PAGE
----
For those about to celebrate Ol’ Blue Eyes’ centenary, Frank Sinatra’s demons – the sex, scandal and paranoia – are the secret ingredients of a divine, inimitable voice, writes Hannah McGill
‘LISTEN, we’re all possibly Frank Sinatra’s son,” tweeted Mia Farrow’s son Ronan in 2013, to widespread delight.He was responding to his mother’s juicy insinuation to Vanity Fair that she and Sinatra had “never really split up” after their 1968 divorce, and that Ronan might have been the result of that liaison rather than her relationship with his putative father, Woody Allen.
This may never have been nothing more than mischief; one of Sinatra’s three official and declared children, Nancy, recently referred to it as “Mia’s little joke”. But whatever the grim ins and outs of the Allen-Farrow saga, Ronan Farrow’s tweet netted a couple of wider truths about the image of Frank Sinatra that has survived his 1998 death. There’s the mythology that clings around his prolific sex life and near-limitless power over women. Then there’s the sense of Sinatra as a sort of multipurpose shared father figure, particularly for Americans: a progenitor of modern popular music and of 20th century celebrity, but also an icon whose extremes of character – domineering and needy, lovable and unavailable, giving and punitive – constitute a familiar archetype of problem fatherhood. Finally, there’s the clear fact that even as we close in on 100 years since his birth in Hoboken, New Jersey, gossip about Frank Sinatra remains a surefire means of commanding attention.Shawn Levy is the author of Rat Pack Confidential: Frank, Dean, Sammy, Peter, Joey and the Last Great Showbiz Party. “The enduring appeal of Sinatra has several roots, I think,” he says. “There is the sheer quality and breadth of his work. There are his enviable bad boy antics, for which he never seemed to pay a heavy price. And there is his sheer resiliency in American popular culture. His endurance became part of his legend; he was colossal.”
On a personal level, the appeal can be more visceral and intimate. “Oh, Daddy!” was one of the exclamations that his publicists encouraged teenage fans to scream at him while his image as a sex symbol was being most rigorously honed; and many fans, male and female, continue to associate him with their own fathers. For Pat Kane, singer with Hue and Cry, the connection precedes memory. “In order to get me to sleep as a baby,” he says, “my dad had to hold me up to the window and sing Fly Me To The Moon straight on to my temple. It’s the thinnest part of the skull, apparently – so I have my dad and Mr Sinatra wired into my very earliest being. My dad died a few years ago, so when I sing I revive him, and the way he channelled Sinatra’s singing style… It’s about as elemental an influence as it gets.”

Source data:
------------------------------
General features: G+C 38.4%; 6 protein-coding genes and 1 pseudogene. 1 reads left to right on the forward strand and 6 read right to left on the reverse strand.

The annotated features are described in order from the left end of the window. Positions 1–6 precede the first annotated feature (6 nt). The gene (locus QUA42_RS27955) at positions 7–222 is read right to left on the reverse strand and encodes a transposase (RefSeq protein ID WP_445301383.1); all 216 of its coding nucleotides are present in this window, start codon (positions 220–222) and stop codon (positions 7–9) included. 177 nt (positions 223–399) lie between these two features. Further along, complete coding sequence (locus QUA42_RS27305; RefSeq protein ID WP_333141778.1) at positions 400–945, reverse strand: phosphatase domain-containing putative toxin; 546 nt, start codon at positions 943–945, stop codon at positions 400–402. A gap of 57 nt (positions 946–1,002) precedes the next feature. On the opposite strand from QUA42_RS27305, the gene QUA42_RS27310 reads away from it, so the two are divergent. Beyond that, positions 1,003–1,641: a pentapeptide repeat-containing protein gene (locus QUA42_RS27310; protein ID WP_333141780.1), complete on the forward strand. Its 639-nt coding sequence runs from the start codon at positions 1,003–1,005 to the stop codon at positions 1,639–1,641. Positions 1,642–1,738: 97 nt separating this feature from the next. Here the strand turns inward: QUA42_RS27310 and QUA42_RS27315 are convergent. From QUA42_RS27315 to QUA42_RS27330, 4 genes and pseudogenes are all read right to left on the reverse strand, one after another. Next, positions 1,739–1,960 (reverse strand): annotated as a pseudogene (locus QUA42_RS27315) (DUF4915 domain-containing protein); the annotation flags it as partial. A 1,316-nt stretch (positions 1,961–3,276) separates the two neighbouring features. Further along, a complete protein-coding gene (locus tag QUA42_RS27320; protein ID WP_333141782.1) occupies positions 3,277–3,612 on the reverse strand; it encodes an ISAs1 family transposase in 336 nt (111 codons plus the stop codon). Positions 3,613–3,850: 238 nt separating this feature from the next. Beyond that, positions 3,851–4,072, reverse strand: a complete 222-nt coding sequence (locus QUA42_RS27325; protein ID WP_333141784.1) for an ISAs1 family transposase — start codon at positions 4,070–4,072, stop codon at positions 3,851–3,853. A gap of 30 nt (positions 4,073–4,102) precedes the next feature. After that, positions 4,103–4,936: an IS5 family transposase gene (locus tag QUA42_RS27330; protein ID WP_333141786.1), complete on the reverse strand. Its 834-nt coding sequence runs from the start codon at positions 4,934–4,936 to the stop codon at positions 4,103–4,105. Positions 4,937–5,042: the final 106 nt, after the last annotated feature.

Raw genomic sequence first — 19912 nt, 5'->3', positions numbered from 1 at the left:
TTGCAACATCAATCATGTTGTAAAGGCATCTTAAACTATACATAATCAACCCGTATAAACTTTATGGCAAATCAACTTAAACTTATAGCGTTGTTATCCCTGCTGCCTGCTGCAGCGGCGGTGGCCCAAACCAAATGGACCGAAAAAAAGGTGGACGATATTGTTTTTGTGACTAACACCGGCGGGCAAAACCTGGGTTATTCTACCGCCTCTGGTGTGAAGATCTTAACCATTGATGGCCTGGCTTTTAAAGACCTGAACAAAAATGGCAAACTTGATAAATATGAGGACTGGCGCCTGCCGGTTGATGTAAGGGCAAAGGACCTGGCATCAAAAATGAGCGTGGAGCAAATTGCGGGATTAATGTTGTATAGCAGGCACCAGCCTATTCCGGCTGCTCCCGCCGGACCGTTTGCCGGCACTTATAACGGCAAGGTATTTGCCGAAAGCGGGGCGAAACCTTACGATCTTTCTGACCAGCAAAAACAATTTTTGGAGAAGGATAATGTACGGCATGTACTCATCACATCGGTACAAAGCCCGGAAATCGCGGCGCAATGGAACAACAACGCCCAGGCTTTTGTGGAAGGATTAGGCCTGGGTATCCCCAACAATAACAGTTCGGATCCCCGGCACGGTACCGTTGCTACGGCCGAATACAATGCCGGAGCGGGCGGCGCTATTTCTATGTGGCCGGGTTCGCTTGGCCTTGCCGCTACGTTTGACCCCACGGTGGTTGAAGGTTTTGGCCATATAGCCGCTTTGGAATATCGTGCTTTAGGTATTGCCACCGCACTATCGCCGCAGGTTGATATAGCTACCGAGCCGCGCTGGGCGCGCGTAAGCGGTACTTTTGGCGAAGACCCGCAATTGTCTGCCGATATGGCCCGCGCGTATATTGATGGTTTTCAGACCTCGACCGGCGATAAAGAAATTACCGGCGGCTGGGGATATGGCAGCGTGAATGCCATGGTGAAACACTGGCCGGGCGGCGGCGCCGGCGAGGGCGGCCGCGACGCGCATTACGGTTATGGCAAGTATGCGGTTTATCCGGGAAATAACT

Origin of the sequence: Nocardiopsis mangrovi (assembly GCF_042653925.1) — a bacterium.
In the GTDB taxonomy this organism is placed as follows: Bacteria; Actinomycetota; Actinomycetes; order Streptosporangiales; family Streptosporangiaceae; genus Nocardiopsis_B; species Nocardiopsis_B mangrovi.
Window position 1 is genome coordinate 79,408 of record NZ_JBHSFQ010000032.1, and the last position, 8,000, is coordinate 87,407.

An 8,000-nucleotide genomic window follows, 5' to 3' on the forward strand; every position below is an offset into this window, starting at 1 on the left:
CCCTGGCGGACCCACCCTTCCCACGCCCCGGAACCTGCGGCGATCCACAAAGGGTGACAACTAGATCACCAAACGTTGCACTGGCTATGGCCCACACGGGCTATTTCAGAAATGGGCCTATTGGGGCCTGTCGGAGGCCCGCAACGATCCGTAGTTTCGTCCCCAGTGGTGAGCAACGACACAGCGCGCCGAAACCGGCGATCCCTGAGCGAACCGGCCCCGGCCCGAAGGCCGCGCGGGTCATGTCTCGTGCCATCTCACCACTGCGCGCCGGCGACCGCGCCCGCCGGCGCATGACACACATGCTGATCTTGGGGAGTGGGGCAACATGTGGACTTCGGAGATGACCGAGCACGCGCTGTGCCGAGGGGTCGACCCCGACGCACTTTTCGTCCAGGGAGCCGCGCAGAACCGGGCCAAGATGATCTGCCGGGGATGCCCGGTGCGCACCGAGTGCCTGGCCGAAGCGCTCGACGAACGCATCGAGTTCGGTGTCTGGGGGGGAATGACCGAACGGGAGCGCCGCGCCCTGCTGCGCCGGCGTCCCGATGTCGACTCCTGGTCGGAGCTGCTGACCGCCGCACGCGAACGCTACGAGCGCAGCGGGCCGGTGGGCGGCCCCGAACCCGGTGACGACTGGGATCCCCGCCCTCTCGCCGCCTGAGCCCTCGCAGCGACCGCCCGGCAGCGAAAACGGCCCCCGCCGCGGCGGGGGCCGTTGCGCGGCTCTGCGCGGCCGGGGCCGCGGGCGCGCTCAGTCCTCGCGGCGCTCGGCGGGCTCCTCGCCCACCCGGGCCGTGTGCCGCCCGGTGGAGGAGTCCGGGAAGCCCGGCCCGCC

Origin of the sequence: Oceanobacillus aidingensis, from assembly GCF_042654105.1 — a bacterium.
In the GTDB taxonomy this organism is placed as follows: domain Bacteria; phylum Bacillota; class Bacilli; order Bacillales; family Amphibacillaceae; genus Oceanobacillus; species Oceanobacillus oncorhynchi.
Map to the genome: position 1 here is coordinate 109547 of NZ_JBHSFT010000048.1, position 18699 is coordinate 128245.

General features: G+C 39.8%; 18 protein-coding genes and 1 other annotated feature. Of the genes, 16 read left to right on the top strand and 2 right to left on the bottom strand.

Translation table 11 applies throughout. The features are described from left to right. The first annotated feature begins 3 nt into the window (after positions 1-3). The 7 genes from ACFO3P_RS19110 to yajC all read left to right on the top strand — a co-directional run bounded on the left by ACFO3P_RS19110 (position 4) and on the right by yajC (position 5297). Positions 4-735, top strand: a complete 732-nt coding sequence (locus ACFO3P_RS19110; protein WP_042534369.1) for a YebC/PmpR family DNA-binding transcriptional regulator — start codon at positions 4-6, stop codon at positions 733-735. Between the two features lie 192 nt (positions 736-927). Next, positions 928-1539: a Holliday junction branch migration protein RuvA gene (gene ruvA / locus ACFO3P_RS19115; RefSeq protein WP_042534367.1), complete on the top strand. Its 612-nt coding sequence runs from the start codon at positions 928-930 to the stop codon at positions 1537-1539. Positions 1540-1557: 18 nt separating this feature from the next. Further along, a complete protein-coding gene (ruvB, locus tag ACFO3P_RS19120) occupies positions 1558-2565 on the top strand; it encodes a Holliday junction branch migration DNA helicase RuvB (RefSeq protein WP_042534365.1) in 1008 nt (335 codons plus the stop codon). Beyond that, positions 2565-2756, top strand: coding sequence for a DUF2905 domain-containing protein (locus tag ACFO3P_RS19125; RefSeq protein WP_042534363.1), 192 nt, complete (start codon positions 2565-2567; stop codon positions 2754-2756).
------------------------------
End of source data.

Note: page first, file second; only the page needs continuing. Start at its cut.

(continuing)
The elemental force in Sinatra’s own life was not a father, but his formidable mother, Dolly, who wielded her own power over life and death in her work as a midwife and sometime abortionist. Frank’s birth was a bloody and near-fatal wrangle, the physical and emotional scars of which never left him. This early drama foreshadowed a tempestuous relationship: Frank craved his mother’s approval, feared her rage and never escaped her influence. It’s a bond explored in James Kaplan’s rich, vivid and dazzlingly thorough biography, Frank: The Voice, the second volume of which is set for publication later this year. “In many ways,” he says, “Dolly and Frank were the same person. She was brilliant, as he was; she was volcanic; she was unpredictable. He never knew if she was going to hug him or hit him.” A degree in psychology is not required to discern some influence on his future relationships with women. “It made him unable to trust in intimacy,” Kaplan says, “and unable to form a truly intimate bond with a woman – although God knows, he kept trying.”
Sinatra’s first marriage to Nancy Barbato lasted from 1939, when he was 19 and on the cusp of fame, to 1951, when his very public affair with Ava Gardner finally convinced Nancy to grant him the divorce that gossips had long predicted. Marriage to Ava – if not the most beautiful woman to ever live, then certainly the sort of figure who makes such designations seem less ludicrous – was brief, although the pair remained intimate. “Their sexual chemistry was extraordinary,” according to Kaplan, “but it was of a piece with their anger. There was also compulsive infidelity on both sides, which added fuel not only to the fury, but to the make-up sex.”
Although it coincided with a troubled phase in his career, when his early success was proving difficult to sustain and his demanding behaviour was causing professional and personal rifts, Shawn Levy believes that Sinatra’s fraught passion for Ava rendered him more sympathetic than pitiable. “Try to name another legendary ladies’ man whose romantic history includes being publicly dumped and humiliated by the love of his life. That Frank could be broken, so hard and thoroughly, is part of his allure, I think.”